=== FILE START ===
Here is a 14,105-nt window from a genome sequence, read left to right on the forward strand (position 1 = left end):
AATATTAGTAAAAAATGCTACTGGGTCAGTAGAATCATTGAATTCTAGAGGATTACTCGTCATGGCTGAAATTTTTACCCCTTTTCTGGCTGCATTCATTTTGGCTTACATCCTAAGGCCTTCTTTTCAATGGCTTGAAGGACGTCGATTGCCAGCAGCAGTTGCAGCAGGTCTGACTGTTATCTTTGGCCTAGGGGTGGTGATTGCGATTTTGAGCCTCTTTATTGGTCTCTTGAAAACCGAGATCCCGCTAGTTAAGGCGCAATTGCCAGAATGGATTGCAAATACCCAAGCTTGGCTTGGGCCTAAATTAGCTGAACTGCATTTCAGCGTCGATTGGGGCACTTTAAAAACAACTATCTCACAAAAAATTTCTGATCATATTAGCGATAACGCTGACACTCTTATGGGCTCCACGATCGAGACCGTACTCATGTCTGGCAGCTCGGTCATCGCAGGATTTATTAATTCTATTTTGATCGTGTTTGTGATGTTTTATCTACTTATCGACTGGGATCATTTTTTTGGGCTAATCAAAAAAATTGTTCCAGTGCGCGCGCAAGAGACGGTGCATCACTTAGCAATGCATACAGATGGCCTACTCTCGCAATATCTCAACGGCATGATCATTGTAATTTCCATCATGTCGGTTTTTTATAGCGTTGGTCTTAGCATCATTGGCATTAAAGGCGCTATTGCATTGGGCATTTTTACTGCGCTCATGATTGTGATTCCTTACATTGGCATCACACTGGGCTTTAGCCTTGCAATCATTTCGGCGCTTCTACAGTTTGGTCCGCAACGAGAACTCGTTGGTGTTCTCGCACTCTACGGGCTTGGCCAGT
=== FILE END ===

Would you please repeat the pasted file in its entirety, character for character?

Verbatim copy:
Here is a 14,105-nt window from a genome sequence, read left to right on the forward strand (position 1 = left end):
AATATTAGTAAAAAATGCTACTGGGTCAGTAGAATCATTGAATTCTAGAGGATTACTCGTCATGGCTGAAATTTTTACCCCTTTTCTGGCTGCATTCATTTTGGCTTACATCCTAAGGCCTTCTTTTCAATGGCTTGAAGGACGTCGATTGCCAGCAGCAGTTGCAGCAGGTCTGACTGTTATCTTTGGCCTAGGGGTGGTGATTGCGATTTTGAGCCTCTTTATTGGTCTCTTGAAAACCGAGATCCCGCTAGTTAAGGCGCAATTGCCAGAATGGATTGCAAATACCCAAGCTTGGCTTGGGCCTAAATTAGCTGAACTGCATTTCAGCGTCGATTGGGGCACTTTAAAAACAACTATCTCACAAAAAATTTCTGATCATATTAGCGATAACGCTGACACTCTTATGGGCTCCACGATCGAGACCGTACTCATGTCTGGCAGCTCGGTCATCGCAGGATTTATTAATTCTATTTTGATCGTGTTTGTGATGTTTTATCTACTTATCGACTGGGATCATTTTTTTGGGCTAATCAAAAAAATTGTTCCAGTGCGCGCGCAAGAGACGGTGCATCACTTAGCAATGCATACAGATGGCCTACTCTCGCAATATCTCAACGGCATGATCATTGTAATTTCCATCATGTCGGTTTTTTATAGCGTTGGTCTTAGCATCATTGGCATTAAAGGCGCTATTGCATTGGGCATTTTTACTGCGCTCATGATTGTGATTCCTTACATTGGCATCACACTGGGCTTTAGCCTTGCAATCATTTCGGCGCTTCTACAGTTTGGTCCGCAACGAGAACTCGTTGGTGTTCTCGCACTCTACGGGCTTGGCCAGT